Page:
We created this Mediterranean-inspired recipe as a side salad, but adding grilled chicken or poached fish quickly makes it the main event. Not a meat eater? Stuff this light, summery salad into pita for a filling, veggie sandwich.
You can make this takeout-inspired dish in less than 20 minutes. If you don’t have quinoa, use rice instead. We had snap peas for this, but any crunchy, green veggie works.
Risotto is delicious. But it’s also time consuming. And who has arborio rice in their pantry at all times? Not us. Rolled oats on the other hand… Not only does this recipe use inexpensive oats, it also comes together in no time at all.
Our Marketplace has new grains and beans on a weekly basis, so we’ve become pros at easy, one-pot chilis. Adding ground meat is optional. Pairing with a slice of homemade cornbread and a huge dollop of sour cream is highly encouraged.
Save this recipe for the citrusy salsa alone. Spicy, sweet, and delicious on all types of tacos.
You’ve likely seen a galette with a fruit filling, right? It’s sort of like a pie, but more rustically wrapped together. We find this wonderfully misshapen pastry is ideal for all sorts of wonderfully misshapen veggies.
We never get bored of beets over here. You can do so much with them. Don’t believe us? We thought you might say that. So we made a hybrid crepe-pancake—out of beets! We like to fill them with fresh ricotta and ham, but really you can get creative here.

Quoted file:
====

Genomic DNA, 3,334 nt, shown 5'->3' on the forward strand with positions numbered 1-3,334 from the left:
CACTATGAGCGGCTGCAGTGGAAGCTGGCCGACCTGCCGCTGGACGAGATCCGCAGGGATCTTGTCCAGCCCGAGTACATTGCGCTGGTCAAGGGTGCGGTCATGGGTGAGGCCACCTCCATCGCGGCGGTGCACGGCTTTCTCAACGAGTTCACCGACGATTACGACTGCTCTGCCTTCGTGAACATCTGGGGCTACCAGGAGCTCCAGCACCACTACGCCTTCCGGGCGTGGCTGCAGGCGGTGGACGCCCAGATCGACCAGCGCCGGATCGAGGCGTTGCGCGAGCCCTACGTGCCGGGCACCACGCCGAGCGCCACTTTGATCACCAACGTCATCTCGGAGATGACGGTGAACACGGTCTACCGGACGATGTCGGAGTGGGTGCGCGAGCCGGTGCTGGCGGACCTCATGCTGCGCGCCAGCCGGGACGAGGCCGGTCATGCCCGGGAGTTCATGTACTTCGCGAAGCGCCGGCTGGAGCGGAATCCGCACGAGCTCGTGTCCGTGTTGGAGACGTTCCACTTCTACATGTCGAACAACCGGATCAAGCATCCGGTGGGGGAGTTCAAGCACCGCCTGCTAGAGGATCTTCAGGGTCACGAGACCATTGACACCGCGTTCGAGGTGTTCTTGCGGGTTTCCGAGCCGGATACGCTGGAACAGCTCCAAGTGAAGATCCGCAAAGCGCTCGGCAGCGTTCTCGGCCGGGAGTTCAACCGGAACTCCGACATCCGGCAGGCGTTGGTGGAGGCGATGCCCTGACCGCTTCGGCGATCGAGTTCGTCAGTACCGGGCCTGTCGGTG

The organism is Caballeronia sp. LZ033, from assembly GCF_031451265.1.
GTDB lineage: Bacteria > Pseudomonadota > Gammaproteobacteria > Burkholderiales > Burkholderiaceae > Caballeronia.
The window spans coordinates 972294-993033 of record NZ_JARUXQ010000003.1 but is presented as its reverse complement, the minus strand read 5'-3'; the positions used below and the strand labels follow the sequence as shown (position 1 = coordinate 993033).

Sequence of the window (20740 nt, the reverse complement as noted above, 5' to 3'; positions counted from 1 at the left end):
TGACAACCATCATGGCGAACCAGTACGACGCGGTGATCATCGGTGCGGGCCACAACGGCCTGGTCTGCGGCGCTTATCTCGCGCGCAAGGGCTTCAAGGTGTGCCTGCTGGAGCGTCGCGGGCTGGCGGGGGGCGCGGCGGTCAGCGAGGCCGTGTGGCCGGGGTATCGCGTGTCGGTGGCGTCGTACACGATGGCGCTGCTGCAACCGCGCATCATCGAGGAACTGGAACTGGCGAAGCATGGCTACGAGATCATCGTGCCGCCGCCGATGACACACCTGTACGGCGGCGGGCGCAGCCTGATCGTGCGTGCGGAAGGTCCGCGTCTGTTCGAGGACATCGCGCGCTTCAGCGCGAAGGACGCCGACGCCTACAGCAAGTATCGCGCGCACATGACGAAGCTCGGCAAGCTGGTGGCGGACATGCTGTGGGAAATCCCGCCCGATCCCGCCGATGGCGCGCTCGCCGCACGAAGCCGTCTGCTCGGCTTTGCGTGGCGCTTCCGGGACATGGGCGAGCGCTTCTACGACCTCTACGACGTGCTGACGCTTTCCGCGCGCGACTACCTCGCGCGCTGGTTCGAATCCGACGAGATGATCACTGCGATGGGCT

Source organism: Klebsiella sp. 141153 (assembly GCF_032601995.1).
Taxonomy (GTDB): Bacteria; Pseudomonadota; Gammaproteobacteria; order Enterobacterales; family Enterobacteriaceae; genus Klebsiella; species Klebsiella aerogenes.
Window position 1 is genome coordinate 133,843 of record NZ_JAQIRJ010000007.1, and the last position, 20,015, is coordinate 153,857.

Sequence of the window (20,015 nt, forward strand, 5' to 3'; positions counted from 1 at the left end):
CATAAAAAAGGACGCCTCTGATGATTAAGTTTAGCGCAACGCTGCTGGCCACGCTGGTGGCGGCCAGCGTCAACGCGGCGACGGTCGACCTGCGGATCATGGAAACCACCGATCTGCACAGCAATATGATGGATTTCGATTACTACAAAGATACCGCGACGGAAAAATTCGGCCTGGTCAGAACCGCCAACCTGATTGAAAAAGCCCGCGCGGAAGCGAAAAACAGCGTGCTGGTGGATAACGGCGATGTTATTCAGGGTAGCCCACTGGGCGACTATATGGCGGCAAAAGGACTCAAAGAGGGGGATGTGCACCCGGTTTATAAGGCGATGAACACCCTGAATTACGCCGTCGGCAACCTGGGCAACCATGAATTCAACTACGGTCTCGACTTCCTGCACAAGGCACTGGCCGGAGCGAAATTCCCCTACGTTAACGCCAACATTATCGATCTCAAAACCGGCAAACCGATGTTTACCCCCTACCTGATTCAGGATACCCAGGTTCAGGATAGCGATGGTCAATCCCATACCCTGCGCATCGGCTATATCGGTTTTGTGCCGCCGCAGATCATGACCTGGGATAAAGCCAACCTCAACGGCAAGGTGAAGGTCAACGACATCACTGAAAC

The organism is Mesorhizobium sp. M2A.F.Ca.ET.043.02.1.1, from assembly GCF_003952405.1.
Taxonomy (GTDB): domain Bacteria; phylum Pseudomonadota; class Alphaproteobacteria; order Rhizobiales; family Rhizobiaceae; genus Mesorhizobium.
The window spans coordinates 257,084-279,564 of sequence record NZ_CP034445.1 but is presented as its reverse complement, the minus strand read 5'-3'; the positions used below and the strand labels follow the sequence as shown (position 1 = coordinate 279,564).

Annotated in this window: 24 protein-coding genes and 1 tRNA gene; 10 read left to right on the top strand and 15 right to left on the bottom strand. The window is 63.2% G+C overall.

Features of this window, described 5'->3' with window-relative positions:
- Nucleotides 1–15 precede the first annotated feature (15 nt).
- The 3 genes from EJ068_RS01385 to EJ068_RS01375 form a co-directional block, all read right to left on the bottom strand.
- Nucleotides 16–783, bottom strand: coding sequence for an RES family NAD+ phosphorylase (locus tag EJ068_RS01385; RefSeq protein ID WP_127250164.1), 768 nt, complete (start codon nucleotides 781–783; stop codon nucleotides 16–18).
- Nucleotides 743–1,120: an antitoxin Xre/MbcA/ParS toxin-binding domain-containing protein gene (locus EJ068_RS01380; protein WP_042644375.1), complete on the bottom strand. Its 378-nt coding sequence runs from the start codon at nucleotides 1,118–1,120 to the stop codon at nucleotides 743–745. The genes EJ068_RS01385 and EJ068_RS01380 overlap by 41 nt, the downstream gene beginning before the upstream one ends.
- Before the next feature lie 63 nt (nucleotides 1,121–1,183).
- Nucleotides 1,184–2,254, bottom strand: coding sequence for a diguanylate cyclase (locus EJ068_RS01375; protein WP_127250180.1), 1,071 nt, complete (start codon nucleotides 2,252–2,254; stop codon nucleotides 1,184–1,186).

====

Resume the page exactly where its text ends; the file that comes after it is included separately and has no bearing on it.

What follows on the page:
Though poke bowls are traditionally made with raw fish, the term “poke” simply refers to the way the fish is prepared—it translates to “slice or chunk” in Hawaiian. In our vegan-friendly version, we swap raw cubes of fish for cubed squash and keep all of the classic, umami-forward flavors. For more protein, add boiled eggs or seared tofu.
Experimenting in the kitchen is fun, but there’s one dish we go to time and time again: a simple, one-pan dinner with fragrant, roasted chicken and lots of Misfits Market veggies.
A tart is sort of like a galette, just much tidier. This simple tart calls for nutty yellow squash and lots of herbed cheese. Not in squash season? You can substitute the veg with onions, tomatoes, red potatoes, or thinly sliced beets.
Just ignore the word breakfast. This egg-filled, potato-packed burrito is what’s for dinner. What toppings are you going to use? Tomato? Red onion? Cilantro? All of the above? Good thinking.
If you’re looking for a way to seriously impress with a plant-based main, this is it. Thick cuts of grilled eggplant topped with roasted radishes and served with a leek sauce. Fire up a few extras for leftovers because you’ll want this in a sandwich tomorrow.
Like eggplant and portobello mushroom caps, cauliflower can handle the heat. We like to grill cauliflower “steaks” and top them with a simple salsa using cherry tomatoes and crunchy corn. The next day we’ll toss it with pasta and sprinkle with parmesan cheese.
This dish offers maximum deliciousness for next to no effort. The juice from the tomatoes works as a light sauce, so that saves you a whole step.